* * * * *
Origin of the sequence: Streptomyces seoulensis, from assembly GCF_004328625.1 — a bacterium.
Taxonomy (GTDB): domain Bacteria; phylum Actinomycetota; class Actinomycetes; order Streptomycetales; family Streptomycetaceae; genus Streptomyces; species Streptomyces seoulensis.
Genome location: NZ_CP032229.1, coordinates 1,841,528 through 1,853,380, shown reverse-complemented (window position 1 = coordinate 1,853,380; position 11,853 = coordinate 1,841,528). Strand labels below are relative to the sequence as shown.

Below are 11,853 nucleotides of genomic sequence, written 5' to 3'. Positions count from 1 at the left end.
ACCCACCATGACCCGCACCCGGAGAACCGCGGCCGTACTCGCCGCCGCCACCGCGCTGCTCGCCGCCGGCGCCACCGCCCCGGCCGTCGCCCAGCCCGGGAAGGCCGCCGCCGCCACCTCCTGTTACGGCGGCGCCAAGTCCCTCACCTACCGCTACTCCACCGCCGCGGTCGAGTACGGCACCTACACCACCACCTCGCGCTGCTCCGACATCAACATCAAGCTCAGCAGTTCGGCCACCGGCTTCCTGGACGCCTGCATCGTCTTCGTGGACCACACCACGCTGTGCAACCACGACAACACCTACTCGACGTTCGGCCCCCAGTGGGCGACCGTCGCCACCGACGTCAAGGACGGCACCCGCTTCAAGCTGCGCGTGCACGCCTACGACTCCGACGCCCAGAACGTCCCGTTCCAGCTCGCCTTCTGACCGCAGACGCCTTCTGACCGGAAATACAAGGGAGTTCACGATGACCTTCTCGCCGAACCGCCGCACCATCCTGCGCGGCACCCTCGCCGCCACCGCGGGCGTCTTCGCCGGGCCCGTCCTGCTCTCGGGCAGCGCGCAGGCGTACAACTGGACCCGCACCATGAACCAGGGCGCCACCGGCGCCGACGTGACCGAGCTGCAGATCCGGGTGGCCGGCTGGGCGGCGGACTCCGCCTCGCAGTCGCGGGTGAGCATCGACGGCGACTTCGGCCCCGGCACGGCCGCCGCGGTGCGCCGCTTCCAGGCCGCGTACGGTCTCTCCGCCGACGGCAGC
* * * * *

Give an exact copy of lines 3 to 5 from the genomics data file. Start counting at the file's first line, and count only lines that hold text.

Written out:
Genome location: NZ_CP032229.1, coordinates 1,841,528 through 1,853,380, shown reverse-complemented (window position 1 = coordinate 1,853,380; position 11,853 = coordinate 1,841,528). Strand labels below are relative to the sequence as shown.

Below are 11,853 nucleotides of genomic sequence, written 5' to 3'. Positions count from 1 at the left end.
ACCCACCATGACCCGCACCCGGAGAACCGCGGCCGTACTCGCCGCCGCCACCGCGCTGCTCGCCGCCGGCGCCACCGCCCCGGCCGTCGCCCAGCCCGGGAAGGCCGCCGCCGCCACCTCCTGTTACGGCGGCGCCAAGTCCCTCACCTACCGCTACTCCACCGCCGCGGTCGAGTACGGCACCTACACCACCACCTCGCGCTGCTCCGACATCAACATCAAGCTCAGCAGTTCGGCCACCGGCTTCCTGGACGCCTGCATCGTCTTCGTGGACCACACCACGCTGTGCAACCACGACAACACCTACTCGACGTTCGGCCCCCAGTGGGCGACCGTCGCCACCGACGTCAAGGACGGCACCCGCTTCAAGCTGCGCGTGCACGCCTACGACTCCGACGCCCAGAACGTCCCGTTCCAGCTCGCCTTCTGACCGCAGACGCCTTCTGACCGGAAATACAAGGGAGTTCACGATGACCTTCTCGCCGAACCGCCGCACCATCCTGCGCGGCACCCTCGCCGCCACCGCGGGCGTCTTCGCCGGGCCCGTCCTGCTCTCGGGCAGCGCGCAGGCGTACAACTGGACCCGCACCATGAACCAGGGCGCCACCGGCGCCGACGTGACCGAGCTGCAGATCCGGGTGGCCGGCTGGGCGGCGGACTCCGCCTCGCAGTCGCGGGTGAGCATCGACGGCGACTTCGGCCCCGGCACGGCCGCCGCGGTGCGCCGCTTCCAGGCCGCGTACGGTCTCTCCGCCGACGGCAGC